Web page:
Martin Luther King’s Timeless Message

The story often told about Dr. Martin Luther King’s “I Have a Dream” speech is that the enthusiasm of the crowd of  250,000 people only began to build after King went off script at the urging of gospel singer Mahalia Jackson.

“Tell them about the dream, Martin! Tell them about the dream!,” she urged him from the stage in front of the Lincoln Memorial.

It was then that King began to improvise.

“I have a dream that one day this nation will rise up and live out the true meaning of its creed: ‘We hold these truths to be self-evident, that all men are created equal’.”

“I have a dream that my four little children will one day live in a nation where they will not be judged by the color of their skin but by the content of their character.”

His gospel preacher delivery energized the crowed and moved a nation. The speech is now regarded by many as one of the greatest ever delivered in the country’s history.

There is no escaping the emotional impact of the latter half of the speech, but on this Martin Luther King, Jr. Day, it is worth noting the less talked about call-to-action in the first half. King said they had come to Washington to cash a check that had been written by the Founding Fathers.

“When the architects of our republic wrote the magnificent words of the Constitution and the Declaration of Independence, they were signing a promissory note to which every American was to fall heir.”

“This note was a promise that all men, yes, black men as well as white men, would be guaranteed the ‘unalienable rights of ‘life, liberty, and the pursuit of happiness,’” King said.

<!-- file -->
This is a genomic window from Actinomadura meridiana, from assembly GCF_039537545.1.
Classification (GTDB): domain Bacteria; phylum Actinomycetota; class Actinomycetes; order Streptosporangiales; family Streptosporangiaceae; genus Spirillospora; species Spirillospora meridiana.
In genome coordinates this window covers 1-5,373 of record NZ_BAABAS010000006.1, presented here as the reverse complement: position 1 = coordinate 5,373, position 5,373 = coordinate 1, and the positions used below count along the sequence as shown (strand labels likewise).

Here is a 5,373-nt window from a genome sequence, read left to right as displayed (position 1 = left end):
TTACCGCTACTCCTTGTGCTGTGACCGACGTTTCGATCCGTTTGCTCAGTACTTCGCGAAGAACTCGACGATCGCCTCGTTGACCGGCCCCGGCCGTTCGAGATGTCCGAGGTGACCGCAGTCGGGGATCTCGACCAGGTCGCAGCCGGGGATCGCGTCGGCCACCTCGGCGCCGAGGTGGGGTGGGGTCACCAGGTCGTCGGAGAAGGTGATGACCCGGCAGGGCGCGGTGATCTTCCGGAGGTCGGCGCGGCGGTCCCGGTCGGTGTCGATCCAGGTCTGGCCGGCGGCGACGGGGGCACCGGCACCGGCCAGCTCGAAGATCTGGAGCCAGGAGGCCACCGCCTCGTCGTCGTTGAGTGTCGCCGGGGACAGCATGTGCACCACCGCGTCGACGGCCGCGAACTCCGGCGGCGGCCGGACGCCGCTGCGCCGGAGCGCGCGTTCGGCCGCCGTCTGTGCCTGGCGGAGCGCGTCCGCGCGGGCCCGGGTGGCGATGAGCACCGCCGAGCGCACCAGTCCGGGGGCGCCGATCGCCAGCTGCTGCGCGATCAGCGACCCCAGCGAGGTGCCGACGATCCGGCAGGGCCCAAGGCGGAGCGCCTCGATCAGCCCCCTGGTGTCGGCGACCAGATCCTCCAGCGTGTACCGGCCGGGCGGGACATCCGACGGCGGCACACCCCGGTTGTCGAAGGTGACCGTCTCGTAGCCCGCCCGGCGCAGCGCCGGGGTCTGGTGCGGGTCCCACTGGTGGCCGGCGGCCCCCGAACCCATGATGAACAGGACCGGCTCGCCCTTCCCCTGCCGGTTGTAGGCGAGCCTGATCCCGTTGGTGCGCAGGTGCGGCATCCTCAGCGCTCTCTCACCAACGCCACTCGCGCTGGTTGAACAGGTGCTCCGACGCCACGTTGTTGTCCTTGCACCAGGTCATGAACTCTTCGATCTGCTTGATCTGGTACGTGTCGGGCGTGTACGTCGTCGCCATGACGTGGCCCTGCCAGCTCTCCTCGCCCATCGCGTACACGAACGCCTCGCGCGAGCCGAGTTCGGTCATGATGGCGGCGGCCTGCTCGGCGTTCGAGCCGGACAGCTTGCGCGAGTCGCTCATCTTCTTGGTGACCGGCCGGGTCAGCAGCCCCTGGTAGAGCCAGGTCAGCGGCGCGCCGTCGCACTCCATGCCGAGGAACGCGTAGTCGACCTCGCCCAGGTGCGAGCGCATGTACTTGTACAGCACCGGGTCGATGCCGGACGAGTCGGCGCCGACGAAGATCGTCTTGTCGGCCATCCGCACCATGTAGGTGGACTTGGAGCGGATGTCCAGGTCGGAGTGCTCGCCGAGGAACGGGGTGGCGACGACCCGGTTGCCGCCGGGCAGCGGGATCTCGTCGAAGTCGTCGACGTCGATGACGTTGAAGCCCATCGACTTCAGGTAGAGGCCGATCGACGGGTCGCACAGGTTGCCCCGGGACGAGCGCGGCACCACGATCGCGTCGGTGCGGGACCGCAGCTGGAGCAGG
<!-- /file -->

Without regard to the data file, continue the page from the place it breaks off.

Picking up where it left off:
America was founded on the then-revolutionary concept of equality and individual rights. The nation frequently has fallen short of the self-evident truths in the Declaration and guaranteed by the Constitution, but they have remained aspirational.

King’s ‘dream’ was an emotional plea for what the country could be, but the way forward was rooted in the original principles of what the country must be. For America to be true to itself, it has no choice but to make a course correction on racial injustice, away from prejudice, segregation and Jim Crow, and toward equality for all.

Our country is imperfect because it is the sum of human behavior, which is fickle and flawed, but if we adhere to the founding principles, we are always striving toward the creation of a “more perfect union.”

We often lose our way, but there are moments of clarity when one among us unequivocally states, both practically and passionately, what it means to be an American. Then the “fierce urgency of now,” as Dr. King said, takes hold, and the way becomes clear.





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